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In 2016, wildlife biologist Clayton Lamb was securing a GPS collar to a tranquilized grizzly bear in southeastern British Columbia when he noticed one of its paws was missing three toes. Weird, he remembers thinking, but not surprising for the rough-and-tumble animals. Then, three more grizzlies popped up sporting similarly mangled paws. Anxious to solve the mystery behind this grisly trend, Lamb and colleagues launched a yearslong investigation. Now, they’re pointing a finger at the potential culprit: baited traps meant to capture much smaller forest animals. The team’s findings could affect local fur-trapping policies or convince authorities to delay the trapping season.
“It’s an important issue and I’m really glad they’re highlighting it,” says Christopher Servheen, a conservation biologist who studies grizzly bears at the University of Montana and who wasn’t involved with the work. He notes there may be many more bears injured by these traps that researchers never find.
When Lamb and his team arrived on the scene early in their investigation, they quickly crossed off a few potential injury causes. Signs of healing in the bears’ fractured toe bones ruled out a birth defect, whereas the clean, linear fractures—as if toes had been cleaved on a carving board—eliminated the idea they had been bitten or torn off by other animals.
Lamb’s team wondered whether body-gripping traps, a bit like oversized mousetraps, could be to blame. The small traps are usually baited with beaver meat and deployed throughout the mountains of southeastern British Columbia from November through February to capture weasel-like critters called martens for their fur. A bear ordinarily would shrug off such a small trap, but these traps have become stronger in recent years, Lamb says, as trappers have aimed to meet modern humane trapping standards by killing martens instantly.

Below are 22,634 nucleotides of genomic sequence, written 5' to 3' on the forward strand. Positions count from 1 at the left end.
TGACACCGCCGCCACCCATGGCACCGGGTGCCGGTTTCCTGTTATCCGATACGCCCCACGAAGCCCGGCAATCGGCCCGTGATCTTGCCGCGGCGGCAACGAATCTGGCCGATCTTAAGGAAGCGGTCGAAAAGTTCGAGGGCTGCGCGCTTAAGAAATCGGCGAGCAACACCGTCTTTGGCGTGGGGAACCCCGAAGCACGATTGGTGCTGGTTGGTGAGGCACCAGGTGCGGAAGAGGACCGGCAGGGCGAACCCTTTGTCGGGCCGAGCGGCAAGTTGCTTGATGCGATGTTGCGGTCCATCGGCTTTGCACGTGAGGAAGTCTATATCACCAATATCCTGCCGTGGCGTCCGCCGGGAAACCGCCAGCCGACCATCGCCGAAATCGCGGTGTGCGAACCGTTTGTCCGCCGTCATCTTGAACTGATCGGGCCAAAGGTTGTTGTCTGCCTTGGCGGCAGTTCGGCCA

“Grizzly bears face the perfect storm of attributes that make them susceptible to this issue,” Lamb says. “They manipulate things with their paws, they are very food motivated and they stay active well into the trapping season.”
To determine whether grizzlies are inadvertently stumbling into these traps, the team fastened four traps onto trees, but rigged them to not fully shut. Monitoring the traps via remote cameras over the next 2 weeks, they noticed grizzlies visiting all four traps, tripping two of them with their front paws and noses.
Could these traps sever bears’ toes from their paws? To find out, the team next stuck paws from deceased grizzlies into several traps commonly employed in British Columbia, then examined the carnage using x-rays.
They found the traps alone weren’t enough to fracture the bones, but they could cut off circulation to the toes, Lamb explains. Eventually, the blood-deprived digits would either rot away or be gnawed off by the bears. Because the trap creates a straight-line injury across the paw, the toes appear to have been lopped off.
They then calculated the force it would take to jostle a bear’s foot free, finding the tightest traps required more than 230 kilograms of force to open. That’s more muscle than many bears can likely muster, Lamb says. Taken together, the evidence suggests grizzlies in the region are losing toes to marten traps, the researchers reported last month in the Wildlife Society Bulletin.
These injuries have consequences for the area’s human population, too. Three of the four bears with missing toes were later involved in human-bear conflicts. One was fatally shot by a rancher, another was suspected of attacking a human. The third was captured and relocated by conservation officers after causing a ruckus on a farm.
Lamb says the bears with missing toes likely represent bolder or more curious individuals. “That translates to sticking their foot in a trap, and it also goes hand in hand with checking out someone’s chicken coop or knocking over the garbage or looking through someone’s window at the pie on the counter,” Lamb says. Another possibility is that bears accidentally wander into these traps, become injured, and then are forced to take more risks because digging for dietary staples such as tubers and insects would be more difficult with a bum foot.
Servheen thinks the pain of these traps might also make the wounded bears particularly ornery. “We can’t ignore the fact that it’s a state of constant suffering,” Servheen says. “If I put a trap like that on my hand and carried it around for a week, I’d be pretty unhappy, too.”
Based on guidance from Lamb and colleagues, British Columbia wildlife officials in 2021 stipulated that all body-gripping traps deployed in November must be enclosed inside a box with an opening large enough for a marten to wriggle through, but too small to admit a bear paw. Servheen and Lamb also recommended delaying the marten trapping season until early December, after most grizzlies will have gone into hibernation, but these changes have not been implemented.